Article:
- The National School Boards’ Association, and
- A loose alliance of textbook publishers and university professors who teach future teachers. (See, for example, “The Humanitarian Hoax of Pearson Education” by our own Linda Goudsmit.)
All these organizations wish to teach Marxism, and all that goes with it – and to call the sinful, acceptable. (And not sinful only: criminal as well.) Homeschooling is the ultimate parents’ revolt: it allows parents to take direct control over what their children learn.
How the practice exploded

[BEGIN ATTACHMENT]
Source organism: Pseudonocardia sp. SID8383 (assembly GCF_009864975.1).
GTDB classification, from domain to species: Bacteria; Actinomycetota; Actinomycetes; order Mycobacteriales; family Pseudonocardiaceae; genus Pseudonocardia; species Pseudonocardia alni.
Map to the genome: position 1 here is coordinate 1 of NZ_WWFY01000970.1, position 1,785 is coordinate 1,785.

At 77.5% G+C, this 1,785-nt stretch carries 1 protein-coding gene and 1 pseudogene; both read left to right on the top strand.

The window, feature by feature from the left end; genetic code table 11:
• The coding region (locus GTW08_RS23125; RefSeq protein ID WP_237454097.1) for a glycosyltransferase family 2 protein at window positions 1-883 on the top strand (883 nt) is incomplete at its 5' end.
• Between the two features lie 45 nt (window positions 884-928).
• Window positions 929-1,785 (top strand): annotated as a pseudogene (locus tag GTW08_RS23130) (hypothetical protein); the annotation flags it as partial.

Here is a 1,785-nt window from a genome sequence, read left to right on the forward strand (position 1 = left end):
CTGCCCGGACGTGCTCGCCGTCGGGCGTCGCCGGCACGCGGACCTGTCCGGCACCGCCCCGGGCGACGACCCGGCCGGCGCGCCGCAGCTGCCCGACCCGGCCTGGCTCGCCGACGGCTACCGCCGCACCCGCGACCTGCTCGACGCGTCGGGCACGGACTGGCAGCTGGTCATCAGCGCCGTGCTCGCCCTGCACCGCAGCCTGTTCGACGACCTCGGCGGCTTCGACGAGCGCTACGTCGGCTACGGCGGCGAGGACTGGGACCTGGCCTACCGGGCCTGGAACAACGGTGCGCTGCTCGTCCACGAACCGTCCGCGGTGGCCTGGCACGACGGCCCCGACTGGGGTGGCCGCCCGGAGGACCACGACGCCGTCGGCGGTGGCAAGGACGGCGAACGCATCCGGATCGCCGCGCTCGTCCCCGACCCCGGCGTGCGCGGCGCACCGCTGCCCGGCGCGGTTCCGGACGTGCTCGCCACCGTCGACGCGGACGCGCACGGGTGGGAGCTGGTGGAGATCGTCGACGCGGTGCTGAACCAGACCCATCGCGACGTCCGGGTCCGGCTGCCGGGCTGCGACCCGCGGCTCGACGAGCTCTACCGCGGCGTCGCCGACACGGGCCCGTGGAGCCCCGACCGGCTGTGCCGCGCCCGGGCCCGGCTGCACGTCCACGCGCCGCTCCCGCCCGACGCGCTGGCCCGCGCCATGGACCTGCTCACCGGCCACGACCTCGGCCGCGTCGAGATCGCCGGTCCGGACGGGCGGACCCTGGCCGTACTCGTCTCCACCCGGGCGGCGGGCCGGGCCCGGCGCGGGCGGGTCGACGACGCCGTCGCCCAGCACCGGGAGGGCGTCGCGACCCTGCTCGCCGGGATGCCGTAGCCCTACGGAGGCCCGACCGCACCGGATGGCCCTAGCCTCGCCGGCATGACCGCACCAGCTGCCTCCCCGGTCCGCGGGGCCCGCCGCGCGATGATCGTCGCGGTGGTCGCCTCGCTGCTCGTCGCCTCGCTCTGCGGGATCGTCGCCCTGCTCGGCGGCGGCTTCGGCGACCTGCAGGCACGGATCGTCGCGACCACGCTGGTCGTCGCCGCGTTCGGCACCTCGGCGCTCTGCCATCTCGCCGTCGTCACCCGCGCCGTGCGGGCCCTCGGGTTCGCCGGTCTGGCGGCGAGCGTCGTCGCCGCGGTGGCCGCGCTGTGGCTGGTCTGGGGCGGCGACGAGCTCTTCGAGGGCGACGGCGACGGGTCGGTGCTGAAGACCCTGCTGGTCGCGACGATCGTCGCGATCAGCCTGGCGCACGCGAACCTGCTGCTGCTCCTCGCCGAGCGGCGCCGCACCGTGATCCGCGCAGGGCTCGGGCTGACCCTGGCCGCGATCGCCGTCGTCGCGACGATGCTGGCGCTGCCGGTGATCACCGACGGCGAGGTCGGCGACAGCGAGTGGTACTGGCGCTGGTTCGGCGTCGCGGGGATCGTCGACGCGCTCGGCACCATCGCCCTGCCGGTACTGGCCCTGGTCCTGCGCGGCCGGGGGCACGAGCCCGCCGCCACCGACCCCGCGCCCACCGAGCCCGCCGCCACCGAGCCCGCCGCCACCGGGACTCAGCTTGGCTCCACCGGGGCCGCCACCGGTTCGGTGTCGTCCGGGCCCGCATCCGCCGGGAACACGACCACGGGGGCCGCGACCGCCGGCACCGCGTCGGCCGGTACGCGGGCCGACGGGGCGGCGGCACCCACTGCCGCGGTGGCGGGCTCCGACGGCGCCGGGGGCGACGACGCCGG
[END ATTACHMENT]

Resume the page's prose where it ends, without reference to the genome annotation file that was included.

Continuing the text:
Homeschooling represents 6.73 percent of students in the U.S. today, according to Parenting Mode. Still, homeschooling households saw a doubling in the “Year of the Plague” (i.e., coronavirus). That is no accident. When Donald Trump took Anthony S. Fauci’s bad advice to let governors lock their States down, those governors closed schools. So schools started conducting class through video teleconferencing services like Zoom®. Two things happened to make that experiment a disaster for everyone concerned. First, no pupil will ever be a conscientious about doing and bringing in homework assignments if his attendance consists only in sitting in front of a built-in or add-on camera in the privacy of his bedroom, as opposed to having to appear in person and explain his laziness to a teacher in front of the entire class. Predictably, pupil performance suffered.